Wimbledon was established way back in 1877 so it makes sense that some of the rules have since become tradition, but we often forget why that tradition was even established. So why do the players have to wear white?

Wimbledon has a very strict dress code that requires players to ‘be dressed in suitable tennis attire that is almost entirely white and this applies from the point at which the player enters the court surround. White does not include off white or cream.’

Ironic that they don’t allow cream.

The rules go even further than that. Shoes, laces, and even soles have to be white. Even your undies have to be white. Jeez, the Victorian era was just a little uptight, aye?

You are allowed some colour. Some. A thin single strip of colour is allowed on necklines, trousers, sleeves, skirts, headwear, and sweatbands. But no more than 10mm.

The reason for white being chosen is due to people believing that, at the time, white would be the most ideal colour for players to wear. This is because white will prevent, or at least, minimise the amount of sweat stains that are visible, which in their mind meant that the clothes would be ‘cooling’. Sweat stains were also considered improper and unsightly because that’s just how the Brits were at the time.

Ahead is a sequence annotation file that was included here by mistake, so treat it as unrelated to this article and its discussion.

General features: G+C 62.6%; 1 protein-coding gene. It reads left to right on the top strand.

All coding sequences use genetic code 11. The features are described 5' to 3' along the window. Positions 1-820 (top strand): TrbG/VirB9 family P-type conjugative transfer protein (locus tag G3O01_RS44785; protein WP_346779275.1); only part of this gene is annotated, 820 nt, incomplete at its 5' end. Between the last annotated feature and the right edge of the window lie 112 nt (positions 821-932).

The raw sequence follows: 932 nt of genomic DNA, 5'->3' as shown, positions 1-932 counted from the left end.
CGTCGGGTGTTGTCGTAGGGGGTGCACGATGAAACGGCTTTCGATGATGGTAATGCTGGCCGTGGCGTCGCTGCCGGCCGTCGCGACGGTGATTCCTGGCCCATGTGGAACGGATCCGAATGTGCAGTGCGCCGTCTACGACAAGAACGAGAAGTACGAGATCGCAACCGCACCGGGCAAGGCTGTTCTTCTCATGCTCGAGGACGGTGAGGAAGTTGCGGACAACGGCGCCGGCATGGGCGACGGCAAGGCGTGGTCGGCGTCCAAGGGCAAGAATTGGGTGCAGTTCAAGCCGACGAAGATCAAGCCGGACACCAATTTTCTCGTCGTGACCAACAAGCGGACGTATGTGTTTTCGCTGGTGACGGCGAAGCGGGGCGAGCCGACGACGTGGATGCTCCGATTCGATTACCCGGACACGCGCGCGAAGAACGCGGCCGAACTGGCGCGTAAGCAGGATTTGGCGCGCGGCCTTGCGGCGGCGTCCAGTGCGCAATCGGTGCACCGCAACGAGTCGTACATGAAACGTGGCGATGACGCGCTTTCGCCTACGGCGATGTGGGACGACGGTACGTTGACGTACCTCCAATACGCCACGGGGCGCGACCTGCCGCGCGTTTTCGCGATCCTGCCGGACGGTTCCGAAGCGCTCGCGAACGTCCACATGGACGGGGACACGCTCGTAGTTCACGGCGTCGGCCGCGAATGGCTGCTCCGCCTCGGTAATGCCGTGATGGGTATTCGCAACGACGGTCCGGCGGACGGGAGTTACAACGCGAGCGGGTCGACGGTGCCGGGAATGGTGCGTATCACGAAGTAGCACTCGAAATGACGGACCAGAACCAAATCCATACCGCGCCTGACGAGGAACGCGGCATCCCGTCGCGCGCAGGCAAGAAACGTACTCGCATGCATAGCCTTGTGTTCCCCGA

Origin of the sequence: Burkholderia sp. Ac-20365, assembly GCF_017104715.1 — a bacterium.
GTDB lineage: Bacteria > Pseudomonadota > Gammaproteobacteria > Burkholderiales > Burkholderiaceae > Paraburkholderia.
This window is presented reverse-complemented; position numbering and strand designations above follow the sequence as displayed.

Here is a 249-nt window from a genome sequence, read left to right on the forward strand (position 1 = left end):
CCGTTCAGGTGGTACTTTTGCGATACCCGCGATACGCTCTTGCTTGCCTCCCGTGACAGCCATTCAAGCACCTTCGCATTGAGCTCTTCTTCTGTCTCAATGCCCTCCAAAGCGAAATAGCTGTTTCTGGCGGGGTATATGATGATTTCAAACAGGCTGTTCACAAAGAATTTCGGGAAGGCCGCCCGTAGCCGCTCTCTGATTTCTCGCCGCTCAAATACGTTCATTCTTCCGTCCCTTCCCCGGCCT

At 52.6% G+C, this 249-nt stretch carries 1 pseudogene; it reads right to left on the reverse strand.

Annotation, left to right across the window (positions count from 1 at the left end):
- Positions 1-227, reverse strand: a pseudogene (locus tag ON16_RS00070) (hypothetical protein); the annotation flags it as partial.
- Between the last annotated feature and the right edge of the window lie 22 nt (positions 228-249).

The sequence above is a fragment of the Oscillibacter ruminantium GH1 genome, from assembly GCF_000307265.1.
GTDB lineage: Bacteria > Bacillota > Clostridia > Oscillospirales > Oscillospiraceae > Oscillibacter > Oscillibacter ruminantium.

The players haven’t always been happy about this either. Andre Agassi refused to play at Wimbledon in between 1988 and 1990 partly because of the dress code. Agassi preferred to wear flashy clothes on court, that was part of his brand, his image, and it was what he felt most comfortable in.

Even tennis’s golden boy, Roger Federer, was reprimanded for breaking Wimbledon rules with orange sole shoes in 2013. He had to replace his shoes for the next match.

In 2014, Martina Navratilova, said that the tournament officials had ‘gone too far’ when they said that her blue striped skirt was not up to code.

Even when faced with criticism from some of the biggest players in tennis, Wimbledon hasn’t budged an inch from tradition. It looks like players will be wearing white for quite some time before anything changes.